Leonel Deleon may have found his calling in the fields of cotton, sorghum and corn growing in the sunbaked soil of the Texas Coastal Bend.
Last spring, the Del Mar College student was part of a team using Geographic Information Systems (GIS) technology to measure the populations of pests like the verde plant bug and cotton fleahopper and produce data that helps farmers maximize their crop yield.
“It’s important because it affects people’s livelihoods,” said Deleon, 24, whose internship with Texas A&M AgriLife Research came courtesy of a grant from the U.S. Dept. of Agriculture (USDA). “After Del Mar I may apply for a job with Agrilife just to see what it’s like to do GIS on a full-time basis. This has changed my direction in life.”
GIS technology incorporates computer programs and data such as Global Positioning System coordinates to create maps used to analyze and assess real-world problems. The maps can be viewed electronically or on paper.
Perfect training ground
In South Texas, GIS is nearly synonymous with agriculture. As a result, local farmland around Corpus Christi, where the college is located, is a perfect training ground for Del Mar GIS students who receive internships through grants from the USDA. By the end of this summer, about 40 internships will have been made possible by $352,000 in USDA grants over the past four years, said Jonda Halcomb, PhD, dean of Del Mar’s division of arts and sciences.
Besides agriculture, GIS technology is increasingly useful in business, marketing, marine science, urban development and other fields, Halcomb said. “With GIS, you’re not limited to any one area. I want students to be prepared for other fields where they can add GIS to their expertise.”
In a process called ground truthing, Deleon and his colleagues went into farmfields looking for insect nymphs on plants and plotting their locations on handheld GIS devices, he said. Then, using a software program called ArcMap, they put the data on a map that indicates the number of insects in the sampling area.
“We show this data to our clients, the farmers,” Deleon said. “They can determine how much pesticide to use and where to use it. It’s interesting to hear them talk about the insects and how destructive they are.”
The data is especially valuable to sorghum farmers. Recently, Coastal Bend sorghum fields became the epicenter of a multi-state infestation of aphids, a pest that sucks the sap from the stems and leaves of the plant, said Mike Brewer, field crop entomologist with Texas A&M AgriLife Research.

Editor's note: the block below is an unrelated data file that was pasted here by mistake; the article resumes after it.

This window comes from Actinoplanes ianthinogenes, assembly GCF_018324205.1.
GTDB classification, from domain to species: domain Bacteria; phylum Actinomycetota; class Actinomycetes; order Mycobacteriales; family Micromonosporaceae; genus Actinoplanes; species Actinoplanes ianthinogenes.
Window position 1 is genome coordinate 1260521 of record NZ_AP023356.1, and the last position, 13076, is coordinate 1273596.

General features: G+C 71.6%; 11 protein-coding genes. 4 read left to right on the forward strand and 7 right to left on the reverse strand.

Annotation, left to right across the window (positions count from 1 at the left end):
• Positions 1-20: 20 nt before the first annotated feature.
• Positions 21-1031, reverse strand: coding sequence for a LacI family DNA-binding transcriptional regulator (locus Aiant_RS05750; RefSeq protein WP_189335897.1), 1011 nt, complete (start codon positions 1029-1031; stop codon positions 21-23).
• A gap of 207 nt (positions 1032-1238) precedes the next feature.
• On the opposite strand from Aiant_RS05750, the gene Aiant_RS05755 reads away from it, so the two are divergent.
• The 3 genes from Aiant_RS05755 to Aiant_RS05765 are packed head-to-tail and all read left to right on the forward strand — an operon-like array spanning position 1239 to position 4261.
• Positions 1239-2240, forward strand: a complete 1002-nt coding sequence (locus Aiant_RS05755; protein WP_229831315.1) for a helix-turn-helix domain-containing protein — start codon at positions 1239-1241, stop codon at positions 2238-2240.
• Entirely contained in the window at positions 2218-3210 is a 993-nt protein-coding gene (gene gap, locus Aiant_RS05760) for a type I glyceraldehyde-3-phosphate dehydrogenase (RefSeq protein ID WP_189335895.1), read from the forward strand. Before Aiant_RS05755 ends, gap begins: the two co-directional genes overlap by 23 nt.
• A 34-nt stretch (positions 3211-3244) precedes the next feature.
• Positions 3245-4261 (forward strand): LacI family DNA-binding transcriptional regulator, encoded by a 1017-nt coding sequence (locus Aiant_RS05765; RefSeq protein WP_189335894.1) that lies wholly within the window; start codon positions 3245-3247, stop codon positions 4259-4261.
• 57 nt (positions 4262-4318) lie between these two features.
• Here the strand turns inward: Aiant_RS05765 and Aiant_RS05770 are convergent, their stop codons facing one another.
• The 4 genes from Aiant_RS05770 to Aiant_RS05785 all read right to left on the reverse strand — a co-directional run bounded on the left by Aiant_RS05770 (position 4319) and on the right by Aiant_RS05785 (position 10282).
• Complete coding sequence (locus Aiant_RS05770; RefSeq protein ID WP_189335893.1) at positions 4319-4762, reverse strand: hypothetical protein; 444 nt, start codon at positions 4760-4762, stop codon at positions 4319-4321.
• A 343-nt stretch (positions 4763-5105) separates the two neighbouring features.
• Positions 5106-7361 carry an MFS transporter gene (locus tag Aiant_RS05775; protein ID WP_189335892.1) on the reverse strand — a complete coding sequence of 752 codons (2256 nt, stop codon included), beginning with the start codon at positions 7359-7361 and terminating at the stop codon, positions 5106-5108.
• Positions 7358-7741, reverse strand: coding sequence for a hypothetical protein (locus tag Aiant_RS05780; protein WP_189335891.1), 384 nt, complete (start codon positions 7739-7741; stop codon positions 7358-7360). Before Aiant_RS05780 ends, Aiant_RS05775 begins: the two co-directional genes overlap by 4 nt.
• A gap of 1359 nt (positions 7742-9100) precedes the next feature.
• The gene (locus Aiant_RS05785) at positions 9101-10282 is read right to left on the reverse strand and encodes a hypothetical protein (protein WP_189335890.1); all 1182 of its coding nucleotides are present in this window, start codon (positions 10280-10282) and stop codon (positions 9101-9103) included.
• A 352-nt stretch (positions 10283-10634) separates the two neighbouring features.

While Del Mar’s GIS students are contributing to farmers’ productivity, the real focus of the internships is student learning, Brewer said.
“I get enthusiastic students because they’re applying their classroom instruction to a real-world problem. They’ve all been willing to get their shoes dirty, and that’s part of the selection process. It’s fair to say we work them pretty hard, but they enjoy it.”
AgriLife has hosted four interns from Del Mar over the last three years, Brewer said. The combination of working outdoors and in an office, as well as with a team and alone, is what Alby Cartwright enjoyed the most during her internship at AgriLife. She’s completed four GIS internships, the most recent with the National Oceanic and Atmospheric Administration, where she researched and compiled South Texas precipitation data. With her internship experience, a handful of GIS certifications and an associate’s degree from Del Mar, Cartwright plans to pursue a career in GIS after she completes her bachelor’s degree.
“Before the internships, I wouldn’t have been able to tell you what I wanted to do in my life,” she said. “They defined what I’m looking for.”
‘Local sons and daughters’
That type of feedback is a source of pride for her GIS instructor at Del Mar, John J. Nelson. It’s also one of the reasons he and Halcomb are willing to put the leg-work into grant applications. “These are local sons and daughters making a difference here in this area,” Nelson said. “You can really sense a feeling of acomplishment and drive from their experiences.”
GIS and technologies associated with it are evolving rapidly in South Texas’ agriculture industry. This year, AgriLife may begin using unmanned aerial vehicles (UAVs) to remotely scan farmfields for signs of damage from insect pests, Brewer said. Once those areas are identified, a person can go out for a closer inspection. The integration of agriculture, GIS and UAVs is in its infancy, Brewer said, and Del Mar students starting internships at AgriLife this summer will be part of it.
For Halcomb and Nelson, that underscores the need for a continuing flow of grants that help Del Mar’s GIS students stay on the cutting edge of technology, especially as it applies to agriculture. “You write 10 grant applications and you’re lucky if you get two,” Nelson said. “But we do it because without grants, we wouldn’t be able to offer those internship opportunties.”